Many semiconductor companies were great investments over the last decade, as megatrends like smartphones and content streaming drove demand and prices higher. NVIDIA (NVDA -0.01%) is a great example of a semiconductor winner, up around 1,100% just since January 2015. Qualcomm (QCOM 0.48%), on the other hand, has underperformed the S&P 500 over the same timespan, although when accounting for dividends, shares are still up around 60%.
Past performance can provide context, but now our attention must shift toward the future: Will NVIDIA or Qualcomm be the better stock to buy today?
Can it be Qualcomm?
Qualcomm was important in the mobile revolution, with its chips enabling device connectivity worldwide. It profited from chips and by requiring manufacturers to sign licensing agreements, which generated steady royalty revenue. In fiscal 2019 (ended Sept. 29, 2019), Qualcomm's licensing accounted for 19% of total revenue (excluding a one-time settlement) but was very profitable with nearly $3 billion in earnings before taxes (EBT) -- 54% of total EBT.
But the future is cloudy for the company's licensing segment. The Federal Trade Commission filed a lawsuit, which led to a federal judge ruling (among other things) that Qualcomm can't enter into exclusive supply agreements and can't withhold its chips from companies that haven't signed a licensing agreement.
The ruling is being appealed, so it's possible that it is overturned and Qualcomm returns to business as usual. That would be the best-case scenario for its investors. But even if the ruling is upheld and licensing revenue gets hit, the company's chips will likely continue being the chips of choice. And they could get a new use case as 5G networks make connected cars more common.
So even though Qualcomm's licensing segment is threatened, the rest of the business could still see robust demand.
How about NVIDIA?
Autonomous driving and artificial intelligence (AI) get most of the attention from NVIDIA's investors, but over half of its revenue is currently generated from video gaming. In the third quarter of fiscal 2020, gaming revenue came in at $1.66 billion. That's down 6% year over year, but it has risen sequentially for three straight quarters, showing that this segment remains strong.
Gaming revenue growth has slowed for NVIDIA, but its data center business should improve. Data centers are increasingly needed as our world generates record amounts of data, and there are several ways to invest in the trend. There are data center REITs (real estate investment trusts), and data center software companies. But NVIDIA looks to benefit from data centers more on the hardware side.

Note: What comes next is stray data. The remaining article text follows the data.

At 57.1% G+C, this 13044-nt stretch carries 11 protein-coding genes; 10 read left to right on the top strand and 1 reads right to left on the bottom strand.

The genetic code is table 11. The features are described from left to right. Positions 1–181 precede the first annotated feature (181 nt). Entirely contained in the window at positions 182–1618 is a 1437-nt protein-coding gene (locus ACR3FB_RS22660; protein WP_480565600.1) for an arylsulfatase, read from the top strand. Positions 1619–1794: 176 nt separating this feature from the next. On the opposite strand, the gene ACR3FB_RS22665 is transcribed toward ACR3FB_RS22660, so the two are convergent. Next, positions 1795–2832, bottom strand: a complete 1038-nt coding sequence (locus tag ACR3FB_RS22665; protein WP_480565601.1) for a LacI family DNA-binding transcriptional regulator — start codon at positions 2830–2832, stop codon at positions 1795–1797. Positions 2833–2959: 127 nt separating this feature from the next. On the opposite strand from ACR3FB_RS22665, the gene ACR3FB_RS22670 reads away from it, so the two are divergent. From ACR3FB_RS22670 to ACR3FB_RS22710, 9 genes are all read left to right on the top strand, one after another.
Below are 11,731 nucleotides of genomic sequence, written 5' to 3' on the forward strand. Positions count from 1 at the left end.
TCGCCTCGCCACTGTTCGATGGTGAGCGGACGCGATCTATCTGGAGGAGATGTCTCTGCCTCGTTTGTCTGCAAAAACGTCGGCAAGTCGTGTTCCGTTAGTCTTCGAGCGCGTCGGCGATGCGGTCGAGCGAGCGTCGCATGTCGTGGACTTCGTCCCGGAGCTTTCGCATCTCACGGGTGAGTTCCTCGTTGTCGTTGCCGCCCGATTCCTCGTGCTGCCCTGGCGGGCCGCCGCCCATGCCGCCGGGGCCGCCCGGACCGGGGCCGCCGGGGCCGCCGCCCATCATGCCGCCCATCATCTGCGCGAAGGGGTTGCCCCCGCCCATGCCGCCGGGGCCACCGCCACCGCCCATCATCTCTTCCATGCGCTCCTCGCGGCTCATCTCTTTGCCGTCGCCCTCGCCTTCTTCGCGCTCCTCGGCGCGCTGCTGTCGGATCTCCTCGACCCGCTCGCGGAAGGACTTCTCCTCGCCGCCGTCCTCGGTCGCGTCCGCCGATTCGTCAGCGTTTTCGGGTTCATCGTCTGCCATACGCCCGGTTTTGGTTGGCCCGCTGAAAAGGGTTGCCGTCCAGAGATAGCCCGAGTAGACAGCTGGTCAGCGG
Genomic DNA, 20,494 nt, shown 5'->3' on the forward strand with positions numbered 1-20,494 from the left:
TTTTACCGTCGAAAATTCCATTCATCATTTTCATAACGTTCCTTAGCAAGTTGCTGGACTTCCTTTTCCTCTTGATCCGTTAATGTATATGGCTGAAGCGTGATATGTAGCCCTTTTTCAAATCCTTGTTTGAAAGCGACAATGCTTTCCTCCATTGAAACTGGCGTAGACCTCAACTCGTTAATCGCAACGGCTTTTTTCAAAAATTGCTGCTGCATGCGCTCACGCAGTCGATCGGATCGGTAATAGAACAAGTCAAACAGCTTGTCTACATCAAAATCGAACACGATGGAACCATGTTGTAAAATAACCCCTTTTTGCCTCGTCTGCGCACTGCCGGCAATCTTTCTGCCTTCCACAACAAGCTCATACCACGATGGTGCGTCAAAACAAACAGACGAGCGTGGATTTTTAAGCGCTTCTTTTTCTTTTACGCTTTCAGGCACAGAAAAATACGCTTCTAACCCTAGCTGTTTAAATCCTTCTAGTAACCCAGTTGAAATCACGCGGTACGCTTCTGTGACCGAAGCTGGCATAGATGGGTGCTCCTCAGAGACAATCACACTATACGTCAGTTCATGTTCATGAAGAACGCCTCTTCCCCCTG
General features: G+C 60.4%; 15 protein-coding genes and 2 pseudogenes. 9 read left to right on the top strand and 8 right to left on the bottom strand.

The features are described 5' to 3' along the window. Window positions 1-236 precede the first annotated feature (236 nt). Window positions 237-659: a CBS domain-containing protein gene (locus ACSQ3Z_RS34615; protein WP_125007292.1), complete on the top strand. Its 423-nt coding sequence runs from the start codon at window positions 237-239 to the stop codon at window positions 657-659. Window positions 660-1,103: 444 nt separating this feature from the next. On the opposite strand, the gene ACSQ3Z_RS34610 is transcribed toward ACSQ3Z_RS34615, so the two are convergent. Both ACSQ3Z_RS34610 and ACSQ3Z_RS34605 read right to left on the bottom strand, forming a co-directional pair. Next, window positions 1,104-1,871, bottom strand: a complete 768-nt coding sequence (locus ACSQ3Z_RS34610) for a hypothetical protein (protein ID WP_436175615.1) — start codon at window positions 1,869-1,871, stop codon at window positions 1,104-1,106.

In Q3, overall data center revenue was down 8% year over year to $726 million. That doesn't sound great, but it might be missing a hidden trend, since not everything in this segment is trending downward. Specifically, NVIDIA's T4 GPU was released in late 2018, and shipments reached record levels in Q3 2020. Both Alphabet's Google and Amazon already use the T4 for their cloud infrastructure, and are buying more.
NVIDIA has its own AI cloud offering called NGC. But that's not the only way the company can win in AI. With record shipments of T4 GPUs, even if NGC doesn't win the AI cloud wars, NVIDIA may still supply the hardware to the AI cloud that does.
The better buy today
The Ninth Circuit Court of Appeals is set to hear Qualcomm's appeal of the FTC lawsuit on Feb. 13, 2020, with a ruling coming sometime thereafter. Even though the stock trades at only 16 times forward earnings, it still faces downside risk if the previous court ruling is upheld. That would change the company's licensing model and take a significant portion of profits with it. This uncertainty keeps me on the sideline.
NVIDIA stock surely isn't high on value investors' lists, since it currently trades around 64 times trailing earnings, and 34 times forward earnings. In addition to what we covered, the market seems to value the stock based on its positioning to capture upside in autonomous driving and maybe even a resurgence in cryptocurrency mining (something that drove NVIDIA's revenue in times past). But it's fair to consider that these trends may still take some time to develop, and NVIDIA isn't guaranteed to be one of the big winners when they do. In fact, many semiconductor companies are jockeying for position in these future trends.
Investors should also remember that NVIDIA should close on its acquisition of Mellanox Technologies (MLNX) this year. The acquisition bolsters NVIDIA's data center offerings and isn't factored into guidance even though it's expected to be immediately accretive to earnings. So perhaps NVIDIA isn't as expensive as it looks at first glance. Given its steady gaming revenue, data center growth, accretive Mellanox earnings, and opportunity for more upside from emerging trends, I'd say NVIDIA is the better stock and worth buying today.